Contemporary Art and Contested Past - Instytut Pileckiego

05.10.2023 () 19:00

Contemporary Art and Contested Past

Reviving Suppressed Histories in the Baltic Region

Contemporary Art and Contested Past. Reviving suppressed histories in the Baltic region

05.10.2023, 19.00 | Pariser Platz 4A, 10117 Berlin | Registration:

Artists have often altered the ways the past is understood. They do so by delving into the realm of contested and problematic histories, or by visualizing the particular power dynamics around it. In doing so they open new perspectives to histories, establish new transnational and global connections and address what is at stake in altering perspectives. In this talk I will bring together works by contemporary artists that have taken an active position in public debates in the Baltic region to consider how they discuss particular blind spots by focusing on continuities and/or connections between different regions. I will discuss artworks that consider alternative commemoration and play with ideas of monumentality by invigorating particular historical monuments, among them are works by Diana Dimza-Dimme, Kristina Norman, Paulina Pukyte, Quinsy Gario, and Jaanus Samma. How do their particular ways of reviving suppressed pasts negotiate the relationships and legacies of different imperial and colonial histories in the Baltics, such as the Soviet and Nazi occupations, Russian imperialism and the Baltic German colonialism? And could we think of their works as ways of contributing to the decolonial perspective based on particular struggles in Baltic histories?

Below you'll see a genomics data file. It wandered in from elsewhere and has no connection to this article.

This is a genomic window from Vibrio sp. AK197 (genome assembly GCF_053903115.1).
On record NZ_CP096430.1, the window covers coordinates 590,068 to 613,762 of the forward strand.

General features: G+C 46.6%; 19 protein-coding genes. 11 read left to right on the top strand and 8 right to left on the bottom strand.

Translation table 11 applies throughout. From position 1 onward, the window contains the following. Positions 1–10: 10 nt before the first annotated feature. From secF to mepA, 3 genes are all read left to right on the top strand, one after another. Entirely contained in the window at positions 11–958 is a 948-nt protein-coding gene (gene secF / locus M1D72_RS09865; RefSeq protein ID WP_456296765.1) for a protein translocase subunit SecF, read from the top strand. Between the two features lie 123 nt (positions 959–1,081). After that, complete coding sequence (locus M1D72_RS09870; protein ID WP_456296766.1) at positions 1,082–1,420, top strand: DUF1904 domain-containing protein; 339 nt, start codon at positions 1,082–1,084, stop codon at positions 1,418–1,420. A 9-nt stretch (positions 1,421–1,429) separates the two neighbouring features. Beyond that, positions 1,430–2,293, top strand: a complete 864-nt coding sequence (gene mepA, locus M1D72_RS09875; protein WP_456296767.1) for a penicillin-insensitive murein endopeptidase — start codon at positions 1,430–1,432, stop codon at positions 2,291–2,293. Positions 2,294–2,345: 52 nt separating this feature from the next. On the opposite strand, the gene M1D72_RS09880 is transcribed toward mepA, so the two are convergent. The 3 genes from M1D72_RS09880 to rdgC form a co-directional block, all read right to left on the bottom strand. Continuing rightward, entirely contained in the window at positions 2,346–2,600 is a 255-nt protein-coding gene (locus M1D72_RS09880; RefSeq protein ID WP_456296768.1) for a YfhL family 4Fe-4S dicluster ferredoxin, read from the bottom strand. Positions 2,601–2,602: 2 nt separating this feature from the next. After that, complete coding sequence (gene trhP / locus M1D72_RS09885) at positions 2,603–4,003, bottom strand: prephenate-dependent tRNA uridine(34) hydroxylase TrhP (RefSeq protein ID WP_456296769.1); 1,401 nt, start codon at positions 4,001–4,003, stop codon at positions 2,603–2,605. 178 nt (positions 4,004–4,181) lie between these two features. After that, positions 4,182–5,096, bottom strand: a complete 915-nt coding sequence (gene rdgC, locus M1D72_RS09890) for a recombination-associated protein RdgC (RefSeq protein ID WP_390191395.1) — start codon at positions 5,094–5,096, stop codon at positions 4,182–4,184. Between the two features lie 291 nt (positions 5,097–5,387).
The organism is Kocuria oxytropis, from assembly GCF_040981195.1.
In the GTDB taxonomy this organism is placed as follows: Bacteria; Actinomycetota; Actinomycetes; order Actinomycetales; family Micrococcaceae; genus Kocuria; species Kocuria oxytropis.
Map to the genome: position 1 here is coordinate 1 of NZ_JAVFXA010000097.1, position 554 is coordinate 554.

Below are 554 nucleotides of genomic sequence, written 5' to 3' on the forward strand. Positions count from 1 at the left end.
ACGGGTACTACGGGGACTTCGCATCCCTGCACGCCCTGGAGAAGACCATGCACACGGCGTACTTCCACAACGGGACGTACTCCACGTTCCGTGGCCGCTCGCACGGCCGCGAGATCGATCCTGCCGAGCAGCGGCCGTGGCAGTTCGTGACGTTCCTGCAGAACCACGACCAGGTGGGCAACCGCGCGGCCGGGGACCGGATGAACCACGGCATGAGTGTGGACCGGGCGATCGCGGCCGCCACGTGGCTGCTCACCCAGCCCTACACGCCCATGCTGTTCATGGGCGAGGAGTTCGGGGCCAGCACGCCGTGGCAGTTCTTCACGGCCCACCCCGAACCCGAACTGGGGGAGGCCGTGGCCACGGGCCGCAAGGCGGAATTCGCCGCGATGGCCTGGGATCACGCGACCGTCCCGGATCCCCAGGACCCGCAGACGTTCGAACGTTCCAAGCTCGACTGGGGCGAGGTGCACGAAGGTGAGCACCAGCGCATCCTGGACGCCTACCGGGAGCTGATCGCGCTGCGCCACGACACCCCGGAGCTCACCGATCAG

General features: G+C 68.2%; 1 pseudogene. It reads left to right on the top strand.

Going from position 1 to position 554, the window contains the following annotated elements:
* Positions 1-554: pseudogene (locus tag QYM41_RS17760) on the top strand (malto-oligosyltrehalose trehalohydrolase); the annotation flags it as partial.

Margaret Tali is art historian, theorist and a curator, who works as a research fellow at the Estonian Academy of Arts, Institute of Art History and Visual Culture. Her research interests connect 20th and 21st century Baltic art history, museology and questions of curating difficult heritage. She is the author of “Absence and Difficult Knowledge in Contemporary Art Museums” (Routledge, 2017) and co-editor of the Special Issue “The Return of Suppressed Memories in Eastern Europe: Locality and unsilencing difficult histories” in Memory Studies journal (2022). Together with Ieva Astahovska she has initiated the collaborative research and exchange project “Communicating Difficult Pasts” (2019-2024) in the framework of which they co-curated the exhibition “Difficult Pasts. Connected Worlds” in Latvian National Museum of Art and National Gallery of Art in Vilnius.

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